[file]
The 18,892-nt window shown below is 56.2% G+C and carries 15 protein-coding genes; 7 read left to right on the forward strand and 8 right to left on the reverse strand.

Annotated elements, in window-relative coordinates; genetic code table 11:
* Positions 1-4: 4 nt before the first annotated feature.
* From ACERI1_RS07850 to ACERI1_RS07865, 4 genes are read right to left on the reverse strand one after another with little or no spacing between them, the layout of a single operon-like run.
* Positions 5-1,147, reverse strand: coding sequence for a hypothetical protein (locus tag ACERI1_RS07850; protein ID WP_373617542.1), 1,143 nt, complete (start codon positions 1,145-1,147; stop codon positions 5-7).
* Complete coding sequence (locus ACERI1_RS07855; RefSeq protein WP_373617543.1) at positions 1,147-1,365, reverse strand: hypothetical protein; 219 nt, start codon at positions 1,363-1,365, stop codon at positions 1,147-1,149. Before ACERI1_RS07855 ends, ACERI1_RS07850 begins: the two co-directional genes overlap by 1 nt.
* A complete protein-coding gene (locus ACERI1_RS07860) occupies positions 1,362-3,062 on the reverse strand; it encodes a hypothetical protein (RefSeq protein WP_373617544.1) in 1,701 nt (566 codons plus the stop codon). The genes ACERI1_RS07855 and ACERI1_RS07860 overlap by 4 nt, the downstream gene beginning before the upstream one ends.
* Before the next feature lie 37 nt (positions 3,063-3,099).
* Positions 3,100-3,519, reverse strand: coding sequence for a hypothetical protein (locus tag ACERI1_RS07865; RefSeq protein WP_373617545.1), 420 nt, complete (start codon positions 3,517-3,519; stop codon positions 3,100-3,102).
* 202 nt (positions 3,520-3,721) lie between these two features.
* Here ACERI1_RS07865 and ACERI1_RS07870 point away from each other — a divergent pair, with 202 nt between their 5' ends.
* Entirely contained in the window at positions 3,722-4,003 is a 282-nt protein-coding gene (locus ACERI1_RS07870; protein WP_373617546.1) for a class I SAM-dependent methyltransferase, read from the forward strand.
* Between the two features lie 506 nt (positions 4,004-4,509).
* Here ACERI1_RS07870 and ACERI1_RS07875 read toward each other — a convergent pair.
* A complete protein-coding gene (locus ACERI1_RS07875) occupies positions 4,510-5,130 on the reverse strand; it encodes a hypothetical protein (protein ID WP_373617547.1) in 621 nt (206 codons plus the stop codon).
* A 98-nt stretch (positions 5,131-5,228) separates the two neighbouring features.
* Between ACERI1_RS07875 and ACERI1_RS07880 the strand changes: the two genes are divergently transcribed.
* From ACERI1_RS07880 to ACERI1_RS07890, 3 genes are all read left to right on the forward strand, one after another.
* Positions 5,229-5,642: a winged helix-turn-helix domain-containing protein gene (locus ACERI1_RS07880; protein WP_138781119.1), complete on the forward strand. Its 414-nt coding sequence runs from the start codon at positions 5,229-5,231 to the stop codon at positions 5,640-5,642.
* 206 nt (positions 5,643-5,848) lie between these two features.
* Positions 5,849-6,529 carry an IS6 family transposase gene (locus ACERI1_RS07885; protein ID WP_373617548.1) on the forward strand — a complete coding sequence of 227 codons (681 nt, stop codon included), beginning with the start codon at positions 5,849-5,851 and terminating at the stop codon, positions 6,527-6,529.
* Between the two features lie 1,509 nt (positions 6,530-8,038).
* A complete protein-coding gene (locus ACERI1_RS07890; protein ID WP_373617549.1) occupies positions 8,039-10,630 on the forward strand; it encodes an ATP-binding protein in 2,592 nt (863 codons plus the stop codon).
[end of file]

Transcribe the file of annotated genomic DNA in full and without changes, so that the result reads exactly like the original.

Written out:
The 18,892-nt window shown below is 56.2% G+C and carries 15 protein-coding genes; 7 read left to right on the forward strand and 8 right to left on the reverse strand.

Annotated elements, in window-relative coordinates; genetic code table 11:
* Positions 1-4: 4 nt before the first annotated feature.
* From ACERI1_RS07850 to ACERI1_RS07865, 4 genes are read right to left on the reverse strand one after another with little or no spacing between them, the layout of a single operon-like run.
* Positions 5-1,147, reverse strand: coding sequence for a hypothetical protein (locus tag ACERI1_RS07850; protein ID WP_373617542.1), 1,143 nt, complete (start codon positions 1,145-1,147; stop codon positions 5-7).
* Complete coding sequence (locus ACERI1_RS07855; RefSeq protein WP_373617543.1) at positions 1,147-1,365, reverse strand: hypothetical protein; 219 nt, start codon at positions 1,363-1,365, stop codon at positions 1,147-1,149. Before ACERI1_RS07855 ends, ACERI1_RS07850 begins: the two co-directional genes overlap by 1 nt.
* A complete protein-coding gene (locus ACERI1_RS07860) occupies positions 1,362-3,062 on the reverse strand; it encodes a hypothetical protein (RefSeq protein WP_373617544.1) in 1,701 nt (566 codons plus the stop codon). The genes ACERI1_RS07855 and ACERI1_RS07860 overlap by 4 nt, the downstream gene beginning before the upstream one ends.
* Before the next feature lie 37 nt (positions 3,063-3,099).
* Positions 3,100-3,519, reverse strand: coding sequence for a hypothetical protein (locus tag ACERI1_RS07865; RefSeq protein WP_373617545.1), 420 nt, complete (start codon positions 3,517-3,519; stop codon positions 3,100-3,102).
* 202 nt (positions 3,520-3,721) lie between these two features.
* Here ACERI1_RS07865 and ACERI1_RS07870 point away from each other — a divergent pair, with 202 nt between their 5' ends.
* Entirely contained in the window at positions 3,722-4,003 is a 282-nt protein-coding gene (locus ACERI1_RS07870; protein WP_373617546.1) for a class I SAM-dependent methyltransferase, read from the forward strand.
* Between the two features lie 506 nt (positions 4,004-4,509).
* Here ACERI1_RS07870 and ACERI1_RS07875 read toward each other — a convergent pair.
* A complete protein-coding gene (locus ACERI1_RS07875) occupies positions 4,510-5,130 on the reverse strand; it encodes a hypothetical protein (protein ID WP_373617547.1) in 621 nt (206 codons plus the stop codon).
* A 98-nt stretch (positions 5,131-5,228) separates the two neighbouring features.
* Between ACERI1_RS07875 and ACERI1_RS07880 the strand changes: the two genes are divergently transcribed.
* From ACERI1_RS07880 to ACERI1_RS07890, 3 genes are all read left to right on the forward strand, one after another.
* Positions 5,229-5,642: a winged helix-turn-helix domain-containing protein gene (locus ACERI1_RS07880; protein WP_138781119.1), complete on the forward strand. Its 414-nt coding sequence runs from the start codon at positions 5,229-5,231 to the stop codon at positions 5,640-5,642.
* 206 nt (positions 5,643-5,848) lie between these two features.
* Positions 5,849-6,529 carry an IS6 family transposase gene (locus ACERI1_RS07885; protein ID WP_373617548.1) on the forward strand — a complete coding sequence of 227 codons (681 nt, stop codon included), beginning with the start codon at positions 5,849-5,851 and terminating at the stop codon, positions 6,527-6,529.
* Between the two features lie 1,509 nt (positions 6,530-8,038).
* A complete protein-coding gene (locus ACERI1_RS07890; protein ID WP_373617549.1) occupies positions 8,039-10,630 on the forward strand; it encodes an ATP-binding protein in 2,592 nt (863 codons plus the stop codon).